I’ve been sharing my FMP concept more with Nick (tutor) and classmates and it has made me realise that I really need to take some time to think more about the ending of my film and the character’s arc as a whole. So far I have settled on an outline and start to my story:
A young person sits alone in their garden during the early night, distracted as their small, home-made cupcake gets covered in blood-red wax from its accompanying candle. Later, we watch as they go about what seems like a normal routine, cleaning up around their kitchen, sorting their freezer, and occasionally having another one of the sweet treats. Throughout the film, we notice questionable and creepy items laid about as well as actions of the woman that seem odd. We grow increasingly suspicious, linking the character to the horrific news being played on the radio. Feelings of guilt, mania and validation later, a good friend falls victim of an avoidable accident.
It has been difficult to fully wrap up my plot to create a cohesive storyline. What has helped me is watching other films of a similar genre, such as the office fight scene in Mayhem 2017. For my own film, I don’t intend on having a lot of gore like in ‘Mayhem’ however, the low amount of dialogue in this scene as well as the somewhat symbolic props or surroundings is something that I will be delving into more. For example, stacks of unopened letters would imply that the character is distancing themselves from socialising or really anything from the outside world, maybe they’re depressed or angry.
To make the process of storytelling easier for myself, I have been watching helpful videos such as Film Riot’s ‘How to Build your Story Structure’ which has lead me to list each point in my story that something happens in a sequence. Listing down the main plot segment then linking my own storyline to each of them has really helped me with making my film move forward and not have basically the same scene extended for too long:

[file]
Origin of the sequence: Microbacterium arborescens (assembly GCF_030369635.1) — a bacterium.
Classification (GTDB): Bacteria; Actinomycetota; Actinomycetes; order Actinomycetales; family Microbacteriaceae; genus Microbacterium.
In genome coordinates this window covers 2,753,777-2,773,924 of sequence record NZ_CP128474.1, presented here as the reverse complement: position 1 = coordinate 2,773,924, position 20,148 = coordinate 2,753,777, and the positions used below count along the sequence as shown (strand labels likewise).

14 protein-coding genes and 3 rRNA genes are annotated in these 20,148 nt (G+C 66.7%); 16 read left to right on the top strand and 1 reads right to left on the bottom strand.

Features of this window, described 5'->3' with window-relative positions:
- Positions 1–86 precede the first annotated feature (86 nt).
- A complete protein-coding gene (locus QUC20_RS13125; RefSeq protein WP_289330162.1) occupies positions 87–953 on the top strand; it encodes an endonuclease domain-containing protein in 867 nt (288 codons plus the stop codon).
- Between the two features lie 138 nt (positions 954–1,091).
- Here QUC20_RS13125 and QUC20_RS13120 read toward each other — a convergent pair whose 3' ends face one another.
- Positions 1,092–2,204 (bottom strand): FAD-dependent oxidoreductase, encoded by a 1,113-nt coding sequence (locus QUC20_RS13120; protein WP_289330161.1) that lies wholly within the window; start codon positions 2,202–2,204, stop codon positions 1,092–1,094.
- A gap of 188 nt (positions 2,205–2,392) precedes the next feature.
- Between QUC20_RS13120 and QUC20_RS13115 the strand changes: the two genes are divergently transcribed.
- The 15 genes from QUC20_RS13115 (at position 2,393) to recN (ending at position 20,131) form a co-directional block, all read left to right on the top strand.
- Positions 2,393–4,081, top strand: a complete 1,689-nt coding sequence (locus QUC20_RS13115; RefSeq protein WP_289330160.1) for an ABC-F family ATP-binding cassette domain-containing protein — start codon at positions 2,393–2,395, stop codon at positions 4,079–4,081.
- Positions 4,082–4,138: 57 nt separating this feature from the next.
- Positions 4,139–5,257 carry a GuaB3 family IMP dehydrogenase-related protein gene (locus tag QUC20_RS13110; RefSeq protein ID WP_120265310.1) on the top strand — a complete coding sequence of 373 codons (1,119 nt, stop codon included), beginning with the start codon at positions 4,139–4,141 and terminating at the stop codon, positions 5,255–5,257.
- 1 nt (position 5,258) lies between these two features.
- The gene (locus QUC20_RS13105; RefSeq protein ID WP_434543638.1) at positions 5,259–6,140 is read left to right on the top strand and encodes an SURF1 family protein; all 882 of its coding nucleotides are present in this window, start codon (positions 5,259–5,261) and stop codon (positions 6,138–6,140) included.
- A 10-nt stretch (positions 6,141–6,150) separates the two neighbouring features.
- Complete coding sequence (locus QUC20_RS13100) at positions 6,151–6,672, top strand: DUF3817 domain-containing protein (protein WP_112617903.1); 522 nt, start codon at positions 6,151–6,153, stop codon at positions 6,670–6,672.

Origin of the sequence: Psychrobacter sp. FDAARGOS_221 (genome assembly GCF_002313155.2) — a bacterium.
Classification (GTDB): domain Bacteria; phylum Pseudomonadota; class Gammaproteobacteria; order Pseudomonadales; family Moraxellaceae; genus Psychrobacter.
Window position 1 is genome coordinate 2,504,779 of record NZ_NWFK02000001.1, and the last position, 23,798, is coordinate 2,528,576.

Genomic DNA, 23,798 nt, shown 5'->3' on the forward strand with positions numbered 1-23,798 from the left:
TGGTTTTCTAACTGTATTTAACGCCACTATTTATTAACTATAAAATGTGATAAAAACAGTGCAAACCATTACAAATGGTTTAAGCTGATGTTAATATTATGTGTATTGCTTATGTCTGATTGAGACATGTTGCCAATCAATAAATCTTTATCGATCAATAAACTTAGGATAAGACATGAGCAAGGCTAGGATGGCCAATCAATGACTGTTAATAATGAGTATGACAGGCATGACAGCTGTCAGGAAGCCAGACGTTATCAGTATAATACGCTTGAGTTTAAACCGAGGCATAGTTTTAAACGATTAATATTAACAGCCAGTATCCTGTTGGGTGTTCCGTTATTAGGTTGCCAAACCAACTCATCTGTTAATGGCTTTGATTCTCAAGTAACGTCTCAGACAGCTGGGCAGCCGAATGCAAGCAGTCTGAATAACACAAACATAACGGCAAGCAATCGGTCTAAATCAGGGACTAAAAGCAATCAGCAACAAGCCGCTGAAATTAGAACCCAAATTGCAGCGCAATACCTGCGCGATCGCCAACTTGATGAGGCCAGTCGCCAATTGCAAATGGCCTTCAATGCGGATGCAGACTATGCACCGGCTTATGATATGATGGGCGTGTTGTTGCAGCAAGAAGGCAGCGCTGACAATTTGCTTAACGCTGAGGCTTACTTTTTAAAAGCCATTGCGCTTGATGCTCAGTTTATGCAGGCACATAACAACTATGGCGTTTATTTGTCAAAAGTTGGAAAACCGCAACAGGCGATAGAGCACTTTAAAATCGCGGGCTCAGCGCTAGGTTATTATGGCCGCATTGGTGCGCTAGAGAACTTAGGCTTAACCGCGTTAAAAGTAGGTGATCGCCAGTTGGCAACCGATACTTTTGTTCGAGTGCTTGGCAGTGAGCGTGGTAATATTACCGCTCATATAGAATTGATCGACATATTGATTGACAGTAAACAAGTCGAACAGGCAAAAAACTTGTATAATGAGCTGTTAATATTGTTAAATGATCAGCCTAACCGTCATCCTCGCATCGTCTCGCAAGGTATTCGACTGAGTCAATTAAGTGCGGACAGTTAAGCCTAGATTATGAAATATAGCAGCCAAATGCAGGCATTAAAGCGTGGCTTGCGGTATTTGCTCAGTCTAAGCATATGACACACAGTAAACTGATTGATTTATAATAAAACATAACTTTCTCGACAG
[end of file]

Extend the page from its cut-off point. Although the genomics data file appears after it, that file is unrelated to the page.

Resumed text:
After using the video to establish the structure often taken on by films, I followed that to write what would be happening in my own story, relating to each point. For example, setting up the world and normality, I linked to my main character, Noi, to be ‘tidying up’. My intention is to show them doing something normal and build up to something that makes the audience question what’s really going on, and by writing out the plot points like this, I can keep track of order in which the character’s actions are carried out, so I can rearrange them in a way that suggests a rising feeling of mystery and possible worry in the viewer as they uncover the truth about the character (they are covering up and tidying up after a murder they committed).
The point of ‘change of scene’ intrigued me when writing this. At this point, we know the truth about the character and situation, but, like a song’s bridge, there is a change of scene that keeps the story fresh and the viewer’s attention captured. As the majority of my film up until this point will be inside, in the kitchen, bringing it outside again including more of Noi and another character, their co-worker and friend, Barry, it’s something different to the shots of the kitchen environment. We will be able to connect more with the main character and drive the story forward.